Okay, you still with me?! Now, onto the final bit. The salted caramel ice cream. Also an adaptation. This one from The Perfect Scoop by famed pastry chef and ice cream connoisseur David Lebovitz.

6 Tbsp. butter
3/4 cup sugar
1 cup heavy cream, divided in half
1/2 tsp. vanilla extract
1 1/4 tsp sea salt

Melt butter in a heavy sauce pan over medium high heat, add sugar and stir frequently until sugar is a golden brown.

As soon as the sugar mixture starts to smell like caramel, remove it from the heat and cautiously whisk in 1/2 cup of cream. It will bubble up like crazy. Whisk in remaining 1/2 cup cream, vanilla and salt. If caramel congeals a bit, rewarm it over low heat.  Let caramel cool for about 20 minutes before serving over ice cream. Refrigerate any leftover sauce. The sauce can be re-warmed in a microwave.

I know, I know. It's a lot of work. But you can make all the different components ahead of time, so it doesn't seem so overwhelming. The ice cream (obviously) freezes well, the caramel can hang out in the fridge for two weeks if it's in a sealed container and then just warmed up a bit to get all nice and gooey. And the brownies, well, they taste best baked fresh.

Thursday, May 2, 2013

ramp pesto and spring rolls with jasmine rice, red lentils, wakame and mushrooms

Yes, ramps are trendy. But I don't care. They're like daffodils and asparagus, the first signs of spring. And I love them. My fellow food blogger, Leah Lizarondo has already said what needs to be said about this over-rated and rightfully so, amazing wild leek. Her recipe has the ramps front and center,  three different ways. One way is in a macadamia nut pesto, another is sauteed with asparagus and mushrooms and the third is wrapped around a lovely gluten-free savory crepe that has the beautiful green stalks in it! I chose to adapt her ramp pesto using pumpkin seeds and sauteed the white stalks of the ramp with some crimini mushrooms from Wild Purveyors located in trendy (yes, again with the trendy. I can't help it, sometimes trends exist for a reason!) Lawrenceville. I then used the pesto as a dipping sauce for spring rolls.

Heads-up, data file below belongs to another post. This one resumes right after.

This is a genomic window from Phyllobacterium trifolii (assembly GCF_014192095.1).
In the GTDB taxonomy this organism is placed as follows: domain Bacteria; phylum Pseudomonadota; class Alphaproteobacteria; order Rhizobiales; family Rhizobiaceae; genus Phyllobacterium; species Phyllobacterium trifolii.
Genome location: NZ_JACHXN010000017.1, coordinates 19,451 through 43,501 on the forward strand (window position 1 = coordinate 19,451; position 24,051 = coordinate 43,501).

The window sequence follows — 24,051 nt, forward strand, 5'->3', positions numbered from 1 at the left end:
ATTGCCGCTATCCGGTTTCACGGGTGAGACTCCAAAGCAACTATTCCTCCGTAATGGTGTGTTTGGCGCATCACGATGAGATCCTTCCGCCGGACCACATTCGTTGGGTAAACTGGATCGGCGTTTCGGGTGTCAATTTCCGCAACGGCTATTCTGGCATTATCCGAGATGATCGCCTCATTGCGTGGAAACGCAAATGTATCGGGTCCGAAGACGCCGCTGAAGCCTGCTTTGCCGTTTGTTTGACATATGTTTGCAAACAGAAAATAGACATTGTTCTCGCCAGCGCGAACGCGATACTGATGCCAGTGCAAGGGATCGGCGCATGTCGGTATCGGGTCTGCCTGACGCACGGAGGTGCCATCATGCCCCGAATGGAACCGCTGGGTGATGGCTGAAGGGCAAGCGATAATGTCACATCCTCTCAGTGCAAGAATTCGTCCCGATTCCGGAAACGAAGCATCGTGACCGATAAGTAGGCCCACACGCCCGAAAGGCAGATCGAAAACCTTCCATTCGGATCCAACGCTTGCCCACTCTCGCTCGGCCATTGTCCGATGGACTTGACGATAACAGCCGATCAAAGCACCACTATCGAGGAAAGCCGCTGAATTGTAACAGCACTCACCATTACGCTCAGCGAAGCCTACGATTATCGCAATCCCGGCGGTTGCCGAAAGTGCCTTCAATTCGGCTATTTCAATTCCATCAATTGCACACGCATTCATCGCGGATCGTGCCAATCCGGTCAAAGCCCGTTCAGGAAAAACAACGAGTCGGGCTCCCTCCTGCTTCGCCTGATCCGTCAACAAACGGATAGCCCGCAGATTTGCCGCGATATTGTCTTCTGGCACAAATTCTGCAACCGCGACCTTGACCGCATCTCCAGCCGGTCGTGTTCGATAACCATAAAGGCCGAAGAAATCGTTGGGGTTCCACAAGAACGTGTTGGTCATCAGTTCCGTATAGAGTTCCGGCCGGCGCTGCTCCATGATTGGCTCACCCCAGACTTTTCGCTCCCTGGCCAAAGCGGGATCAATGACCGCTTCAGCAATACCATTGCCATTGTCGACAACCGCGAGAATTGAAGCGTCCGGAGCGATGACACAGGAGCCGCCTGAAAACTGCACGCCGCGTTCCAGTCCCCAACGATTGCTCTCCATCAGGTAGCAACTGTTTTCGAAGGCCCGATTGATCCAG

Ok, on with the recipe. It's got a lot of parts to it. But don't be discouraged. They're all super easy and fun to assemble. Start by cooking some rice with red lentils. I added lentils for some protein heft and it mixes well with the creamy jasmine rice. It really just involves adding said ingredients to a pot and adding water about an inch above the rice/lentils. While those are simmering, blend up the green leaves of the ramps with the pumpkin seeds, olive oil, salt, pepper and a squeeze of lemon juice. After that's done, saute the white and purplish stalks of the ramps with the sliced mushrooms, a dash of salt and cook until the mushrooms start to brown and bits of ramps start to stick to the pan. Deglaze (a fancy way of saying that it's time to add some sort of liquid to the pan and lift up those flavorful bits of deliciousness) using brown rice vingear or a splash of lemon juice or red wine vinegar or any vinegar or wine or beer or water....reallly anything you want. The mushrooms are like sponges and will soak up any flavor you throw at it.

Here are the details, oh I mean, a sort of recipe that's endlessly adaptable:

pumpkin seed ramp pesto:
1/2 pound ramps
1/4 cup pumpkin seeds
squeeze of lemon juice
sea salt
black pepper